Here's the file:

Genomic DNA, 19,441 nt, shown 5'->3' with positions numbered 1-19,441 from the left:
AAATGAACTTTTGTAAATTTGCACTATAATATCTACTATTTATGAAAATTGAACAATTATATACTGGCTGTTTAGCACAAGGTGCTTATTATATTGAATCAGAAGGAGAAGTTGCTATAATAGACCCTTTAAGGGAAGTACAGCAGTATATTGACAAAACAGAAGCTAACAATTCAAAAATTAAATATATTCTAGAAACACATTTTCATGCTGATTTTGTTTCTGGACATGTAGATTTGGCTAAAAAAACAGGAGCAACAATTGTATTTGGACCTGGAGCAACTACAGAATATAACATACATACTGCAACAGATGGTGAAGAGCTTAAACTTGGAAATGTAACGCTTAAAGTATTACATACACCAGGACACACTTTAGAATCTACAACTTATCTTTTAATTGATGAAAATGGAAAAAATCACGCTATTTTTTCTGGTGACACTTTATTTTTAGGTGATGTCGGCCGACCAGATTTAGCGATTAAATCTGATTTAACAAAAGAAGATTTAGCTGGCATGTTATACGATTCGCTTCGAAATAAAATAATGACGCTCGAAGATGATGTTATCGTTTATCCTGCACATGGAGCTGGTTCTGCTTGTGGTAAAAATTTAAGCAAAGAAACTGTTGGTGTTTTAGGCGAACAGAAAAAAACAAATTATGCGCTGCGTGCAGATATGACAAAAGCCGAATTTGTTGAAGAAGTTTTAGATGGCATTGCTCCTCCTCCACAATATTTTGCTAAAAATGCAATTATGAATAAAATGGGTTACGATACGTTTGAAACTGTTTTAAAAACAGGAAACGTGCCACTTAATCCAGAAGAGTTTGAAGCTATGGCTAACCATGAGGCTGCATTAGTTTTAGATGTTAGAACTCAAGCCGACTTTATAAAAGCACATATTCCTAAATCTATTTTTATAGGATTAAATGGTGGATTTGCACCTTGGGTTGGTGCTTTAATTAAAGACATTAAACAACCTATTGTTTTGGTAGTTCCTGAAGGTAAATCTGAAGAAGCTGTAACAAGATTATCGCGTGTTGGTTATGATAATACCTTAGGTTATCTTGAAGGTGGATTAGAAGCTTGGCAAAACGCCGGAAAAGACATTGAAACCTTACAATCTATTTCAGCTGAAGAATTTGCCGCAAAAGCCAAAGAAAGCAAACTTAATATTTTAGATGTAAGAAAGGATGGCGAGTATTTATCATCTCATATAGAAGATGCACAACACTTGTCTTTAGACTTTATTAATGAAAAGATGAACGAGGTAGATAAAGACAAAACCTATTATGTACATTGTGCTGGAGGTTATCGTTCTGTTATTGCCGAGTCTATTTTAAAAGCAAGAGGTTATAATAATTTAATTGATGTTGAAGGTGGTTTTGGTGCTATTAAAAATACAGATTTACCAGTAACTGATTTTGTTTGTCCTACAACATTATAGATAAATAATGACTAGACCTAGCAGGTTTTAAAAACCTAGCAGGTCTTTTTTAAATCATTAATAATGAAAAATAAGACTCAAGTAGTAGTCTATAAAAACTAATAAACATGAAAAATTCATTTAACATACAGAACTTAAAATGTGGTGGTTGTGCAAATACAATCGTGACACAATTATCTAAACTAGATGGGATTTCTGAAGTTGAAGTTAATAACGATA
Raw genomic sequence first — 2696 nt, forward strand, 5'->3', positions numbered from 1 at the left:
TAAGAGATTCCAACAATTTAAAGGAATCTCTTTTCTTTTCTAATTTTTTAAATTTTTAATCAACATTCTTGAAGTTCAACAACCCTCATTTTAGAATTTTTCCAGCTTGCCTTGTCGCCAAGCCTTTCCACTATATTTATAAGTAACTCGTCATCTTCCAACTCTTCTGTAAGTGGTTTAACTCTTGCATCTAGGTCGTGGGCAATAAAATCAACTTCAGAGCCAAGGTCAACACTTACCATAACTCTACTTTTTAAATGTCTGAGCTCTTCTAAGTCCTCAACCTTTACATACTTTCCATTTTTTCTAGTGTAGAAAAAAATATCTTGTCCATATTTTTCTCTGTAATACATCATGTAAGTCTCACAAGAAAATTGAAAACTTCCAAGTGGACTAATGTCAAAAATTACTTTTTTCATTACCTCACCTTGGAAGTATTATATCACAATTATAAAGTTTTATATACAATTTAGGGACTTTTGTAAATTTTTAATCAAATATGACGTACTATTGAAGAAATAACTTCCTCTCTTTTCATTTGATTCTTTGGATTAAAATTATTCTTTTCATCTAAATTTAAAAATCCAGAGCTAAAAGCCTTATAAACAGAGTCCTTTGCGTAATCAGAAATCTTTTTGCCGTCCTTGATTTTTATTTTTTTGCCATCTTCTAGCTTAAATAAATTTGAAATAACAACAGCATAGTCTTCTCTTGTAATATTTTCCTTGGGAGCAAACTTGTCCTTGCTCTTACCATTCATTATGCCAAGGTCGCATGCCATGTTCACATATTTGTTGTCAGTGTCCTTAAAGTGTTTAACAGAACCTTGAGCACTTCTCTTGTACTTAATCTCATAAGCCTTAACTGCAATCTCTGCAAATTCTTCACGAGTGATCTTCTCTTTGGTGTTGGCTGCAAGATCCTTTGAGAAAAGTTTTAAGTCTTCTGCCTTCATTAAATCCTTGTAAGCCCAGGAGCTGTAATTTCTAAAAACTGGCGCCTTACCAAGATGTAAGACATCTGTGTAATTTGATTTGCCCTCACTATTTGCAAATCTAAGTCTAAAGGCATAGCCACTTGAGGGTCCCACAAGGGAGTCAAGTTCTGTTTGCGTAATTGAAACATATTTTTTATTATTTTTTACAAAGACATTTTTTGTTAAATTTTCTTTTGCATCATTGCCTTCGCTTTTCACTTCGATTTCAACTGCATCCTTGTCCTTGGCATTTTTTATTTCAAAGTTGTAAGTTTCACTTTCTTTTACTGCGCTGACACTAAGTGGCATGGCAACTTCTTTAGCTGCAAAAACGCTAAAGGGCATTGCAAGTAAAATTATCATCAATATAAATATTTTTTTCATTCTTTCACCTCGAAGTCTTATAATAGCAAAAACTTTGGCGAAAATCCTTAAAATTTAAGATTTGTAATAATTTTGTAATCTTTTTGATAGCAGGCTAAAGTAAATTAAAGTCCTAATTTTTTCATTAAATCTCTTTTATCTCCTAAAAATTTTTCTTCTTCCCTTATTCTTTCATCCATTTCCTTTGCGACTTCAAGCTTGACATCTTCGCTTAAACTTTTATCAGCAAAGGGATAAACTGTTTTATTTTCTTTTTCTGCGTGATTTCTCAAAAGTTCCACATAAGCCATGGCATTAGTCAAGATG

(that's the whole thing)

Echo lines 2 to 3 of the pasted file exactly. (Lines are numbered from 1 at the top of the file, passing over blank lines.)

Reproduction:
AAATGAACTTTTGTAAATTTGCACTATAATATCTACTATTTATGAAAATTGAACAATTATATACTGGCTGTTTAGCACAAGGTGCTTATTATATTGAATCAGAAGGAGAAGTTGCTATAATAGACCCTTTAAGGGAAGTACAGCAGTATATTGACAAAACAGAAGCTAACAATTCAAAAATTAAATATATTCTAGAAACACATTTTCATGCTGATTTTGTTTCTGGACATGTAGATTTGGCTAAAAAAACAGGAGCAACAATTGTATTTGGACCTGGAGCAACTACAGAATATAACATACATACTGCAACAGATGGTGAAGAGCTTAAACTTGGAAATGTAACGCTTAAAGTATTACATACACCAGGACACACTTTAGAATCTACAACTTATCTTTTAATTGATGAAAATGGAAAAAATCACGCTATTTTTTCTGGTGACACTTTATTTTTAGGTGATGTCGGCCGACCAGATTTAGCGATTAAATCTGATTTAACAAAAGAAGATTTAGCTGGCATGTTATACGATTCGCTTCGAAATAAAATAATGACGCTCGAAGATGATGTTATCGTTTATCCTGCACATGGAGCTGGTTCTGCTTGTGGTAAAAATTTAAGCAAAGAAACTGTTGGTGTTTTAGGCGAACAGAAAAAAACAAATTATGCGCTGCGTGCAGATATGACAAAAGCCGAATTTGTTGAAGAAGTTTTAGATGGCATTGCTCCTCCTCCACAATATTTTGCTAAAAATGCAATTATGAATAAAATGGGTTACGATACGTTTGAAACTGTTTTAAAAACAGGAAACGTGCCACTTAATCCAGAAGAGTTTGAAGCTATGGCTAACCATGAGGCTGCATTAGTTTTAGATGTTAGAACTCAAGCCGACTTTATAAAAGCACATATTCCTAAATCTATTTTTATAGGATTAAATGGTGGATTTGCACCTTGGGTTGGTGCTTTAATTAAAGACATTAAACAACCTATTGTTTTGGTAGTTCCTGAAGGTAAATCTGAAGAAGCTGTAACAAGATTATCGCGTGTTGGTTATGATAATACCTTAGGTTATCTTGAAGGTGGATTAGAAGCTTGGCAAAACGCCGGAAAAGACATTGAAACCTTACAATCTATTTCAGCTGAAGAATTTGCCGCAAAAGCCAAAGAAAGCAAACTTAATATTTTAGATGTAAGAAAGGATGGCGAGTATTTATCATCTCATATAGAAGATGCACAACACTTGTCTTTAGACTTTATTAATGAAAAGATGAACGAGGTAGATAAAGACAAAACCTATTATGTACATTGTGCTGGAGGTTATCGTTCTGTTATTGCCGAGTCTATTTTAAAAGCAAGAGGTTATAATAATTTAATTGATGTTGAAGGTGGTTTTGGTGCTATTAAAAATACAGATTTACCAGTAACTGATTTTGTTTGTCCTACAACATTATAGATAAATAATGACTAGACCTAGCAGGTTTTAAAAACCTAGCAGGTCTTTTTTAAATCATTAATAATGAAAAATAAGACTCAAGTAGTAGTCTATAAAAACTAATAAACATGAAAAATTCATTTAACATACAGAACTTAAAATGTGGTGGTTGTGCAAATACAATCGTGACACAATTATCTAAACTAGATGGGATTTCTGAAGTTGAAGTTAATAACGATA
Raw genomic sequence first — 2696 nt, forward strand, 5'->3', positions numbered from 1 at the left: